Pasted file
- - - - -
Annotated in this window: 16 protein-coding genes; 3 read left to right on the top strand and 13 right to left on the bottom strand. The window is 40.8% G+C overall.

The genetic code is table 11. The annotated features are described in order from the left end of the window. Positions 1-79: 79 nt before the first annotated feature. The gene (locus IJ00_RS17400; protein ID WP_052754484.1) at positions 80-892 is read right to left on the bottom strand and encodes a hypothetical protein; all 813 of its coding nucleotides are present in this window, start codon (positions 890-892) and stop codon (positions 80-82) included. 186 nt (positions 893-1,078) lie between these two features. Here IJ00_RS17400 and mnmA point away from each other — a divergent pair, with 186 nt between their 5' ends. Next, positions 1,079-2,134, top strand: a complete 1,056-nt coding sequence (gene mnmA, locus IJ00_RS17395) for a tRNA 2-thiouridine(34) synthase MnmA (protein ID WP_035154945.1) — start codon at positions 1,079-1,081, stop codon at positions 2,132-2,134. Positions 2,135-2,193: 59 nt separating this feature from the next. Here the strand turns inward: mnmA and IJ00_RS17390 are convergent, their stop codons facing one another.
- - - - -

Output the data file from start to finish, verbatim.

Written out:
Annotated in this window: 16 protein-coding genes; 3 read left to right on the top strand and 13 right to left on the bottom strand. The window is 40.8% G+C overall.

The genetic code is table 11. The annotated features are described in order from the left end of the window. Positions 1-79: 79 nt before the first annotated feature. The gene (locus IJ00_RS17400; protein ID WP_052754484.1) at positions 80-892 is read right to left on the bottom strand and encodes a hypothetical protein; all 813 of its coding nucleotides are present in this window, start codon (positions 890-892) and stop codon (positions 80-82) included. 186 nt (positions 893-1,078) lie between these two features. Here IJ00_RS17400 and mnmA point away from each other — a divergent pair, with 186 nt between their 5' ends. Next, positions 1,079-2,134, top strand: a complete 1,056-nt coding sequence (gene mnmA, locus IJ00_RS17395) for a tRNA 2-thiouridine(34) synthase MnmA (protein ID WP_035154945.1) — start codon at positions 1,079-1,081, stop codon at positions 2,132-2,134. Positions 2,135-2,193: 59 nt separating this feature from the next. Here the strand turns inward: mnmA and IJ00_RS17390 are convergent, their stop codons facing one another.